On April 9, 1917, after months of careful preparation, the Canadian Corps was ordered to seize Vimy Ridge.
The three-day battle that followed proved to be a decisive victory for the Canadians. It was the largest territorial advance of any Allied force up to that point in the war, and came to be considered by many a defining moment in Canada's evolution from British dominion to independent nation, but it came at a terrible cost with more than 10,500 Canadian soldiers left dead or wounded.
Now a large-scale floor map of Vimy Ridge, created using trench maps from McMaster University Library's extensive World War One map collection, is helping to teach new generations of high school students about this significant event in Canada's history.
The 17 ft. by 13 ft. map – currently on display in the foyer of Mills Library – was created by Canadian Geographic and is available on loan to schools across Canada to help teach students about World War One and the Battle of Vimy Ridge.
"Every high school student in the country learns about Canada's role in both World Wars – I'm so glad maps from our collection can help support their learning," says Gord Beck, a map specialist in McMaster University Library's Lloyd Reed Map Collection who worked with Canadian Geographic to source the maps used in the project.
Beck says the floor map is actually made up of two maps – one depicting the northern portion of the area in which the Battle of Vimy Ridge took place, the other depicting the southern portion. Both maps were drawn just months before the battle and would have provided military planners and soldiers with the most detailed and accurate information available at the time.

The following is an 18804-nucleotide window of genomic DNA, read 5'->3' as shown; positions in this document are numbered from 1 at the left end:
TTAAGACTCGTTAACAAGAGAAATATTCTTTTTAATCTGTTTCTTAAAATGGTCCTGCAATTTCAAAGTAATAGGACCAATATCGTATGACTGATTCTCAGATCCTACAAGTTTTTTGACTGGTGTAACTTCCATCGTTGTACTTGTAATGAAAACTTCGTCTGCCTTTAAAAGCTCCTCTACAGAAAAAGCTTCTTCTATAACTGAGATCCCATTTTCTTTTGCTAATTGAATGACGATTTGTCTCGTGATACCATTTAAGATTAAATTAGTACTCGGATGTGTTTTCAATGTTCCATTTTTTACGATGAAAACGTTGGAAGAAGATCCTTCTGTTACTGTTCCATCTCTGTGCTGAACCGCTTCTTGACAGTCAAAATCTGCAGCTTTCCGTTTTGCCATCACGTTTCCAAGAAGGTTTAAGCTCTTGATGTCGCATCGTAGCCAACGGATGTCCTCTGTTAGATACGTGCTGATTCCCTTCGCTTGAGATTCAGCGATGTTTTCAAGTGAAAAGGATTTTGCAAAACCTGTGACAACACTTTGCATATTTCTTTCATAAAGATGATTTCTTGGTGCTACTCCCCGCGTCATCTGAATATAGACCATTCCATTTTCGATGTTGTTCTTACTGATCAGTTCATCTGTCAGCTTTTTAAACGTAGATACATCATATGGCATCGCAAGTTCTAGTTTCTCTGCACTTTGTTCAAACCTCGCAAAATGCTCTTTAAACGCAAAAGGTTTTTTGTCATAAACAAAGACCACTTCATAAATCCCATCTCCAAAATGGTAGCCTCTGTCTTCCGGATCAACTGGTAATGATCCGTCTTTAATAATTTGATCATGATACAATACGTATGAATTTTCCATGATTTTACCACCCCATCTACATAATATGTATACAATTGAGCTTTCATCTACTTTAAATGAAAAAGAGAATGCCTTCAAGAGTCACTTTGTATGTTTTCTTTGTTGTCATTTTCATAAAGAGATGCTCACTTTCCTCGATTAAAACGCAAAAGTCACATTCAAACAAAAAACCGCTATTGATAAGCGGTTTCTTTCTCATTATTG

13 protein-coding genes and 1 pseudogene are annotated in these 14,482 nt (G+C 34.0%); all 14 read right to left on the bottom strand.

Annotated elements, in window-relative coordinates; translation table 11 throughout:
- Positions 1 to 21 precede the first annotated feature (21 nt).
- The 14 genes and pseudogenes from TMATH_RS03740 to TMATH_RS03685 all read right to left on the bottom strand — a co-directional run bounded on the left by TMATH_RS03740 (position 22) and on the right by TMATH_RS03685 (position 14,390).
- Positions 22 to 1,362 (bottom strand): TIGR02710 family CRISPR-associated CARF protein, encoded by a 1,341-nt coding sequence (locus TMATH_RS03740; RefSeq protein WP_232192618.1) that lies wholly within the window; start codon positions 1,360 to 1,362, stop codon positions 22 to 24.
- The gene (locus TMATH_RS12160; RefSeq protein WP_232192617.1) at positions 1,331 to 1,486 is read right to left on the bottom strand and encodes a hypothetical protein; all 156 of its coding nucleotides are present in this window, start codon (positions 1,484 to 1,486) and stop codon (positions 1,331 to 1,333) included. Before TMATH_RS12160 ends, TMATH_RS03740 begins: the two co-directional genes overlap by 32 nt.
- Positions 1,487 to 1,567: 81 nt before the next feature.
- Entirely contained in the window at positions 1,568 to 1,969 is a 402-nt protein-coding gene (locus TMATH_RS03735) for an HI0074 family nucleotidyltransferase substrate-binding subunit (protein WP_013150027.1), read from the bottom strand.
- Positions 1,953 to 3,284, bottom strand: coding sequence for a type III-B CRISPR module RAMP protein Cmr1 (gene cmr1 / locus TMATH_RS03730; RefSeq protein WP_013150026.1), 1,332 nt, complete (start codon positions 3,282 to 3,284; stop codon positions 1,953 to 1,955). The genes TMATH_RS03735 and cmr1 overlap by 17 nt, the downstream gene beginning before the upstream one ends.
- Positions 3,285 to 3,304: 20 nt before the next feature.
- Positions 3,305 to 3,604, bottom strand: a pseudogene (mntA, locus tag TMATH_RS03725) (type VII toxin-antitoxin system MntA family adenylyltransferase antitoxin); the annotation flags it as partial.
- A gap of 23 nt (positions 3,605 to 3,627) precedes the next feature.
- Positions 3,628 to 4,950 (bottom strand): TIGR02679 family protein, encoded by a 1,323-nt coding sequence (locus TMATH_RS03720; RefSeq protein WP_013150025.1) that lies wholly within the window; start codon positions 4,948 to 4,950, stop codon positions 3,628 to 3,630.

Canadian Geographic cartographer Chris Brackley digitally pieced the maps together to provide a complete picture of the battlefield.
"It gives students a real grasp of the sheer enormity and impact of the battle," says Beck adding that the floor map allows students to see a wealth of detail including the location of machine gun posts and barbed wire, the position of enemy guns, the configuration of the trenches, the locations of underground tunnels, and the contours of the ridge itself.
Beck says the map is also a valuable tool for exploring the science of map making, which was changing rapidly during the first world war as a result of technological advances like the use of aerial photography. He says it even sheds light on the social and popular culture influences of the time.
"You can see from the map that many of the names given to the trenches are humourous – sometimes darkly humourous – and they were sometimes named after popular songs from the time, or after actresses or actors," he says. "So, you can learn a lot more than military history from the map."
Beck says McMaster's collection of WWI trench maps and WWI aerial photographs are among the best in the world, adding that what makes the collection unique is that the maps have been digitized and are available online through the Library's Digital Archive.
"When you digitize materials, you hope you're going to increase the use of the maps and create awareness of the collections we have," says Beck, adding that Canadian Geographic contacted him after finding the maps of Vimy Ridge online. "I'm happy that not only can the public go to our website and see the maps of Vimy, they can also look at any of the WWI maps from our collection."
The Vimy Ridge floor map is one of a number of educational materials that were created as part of Canadian Geographic's documentary series, Drawn to Victory, which explored the role of aerial photography and cartography in WWI.
Provided by: McMaster University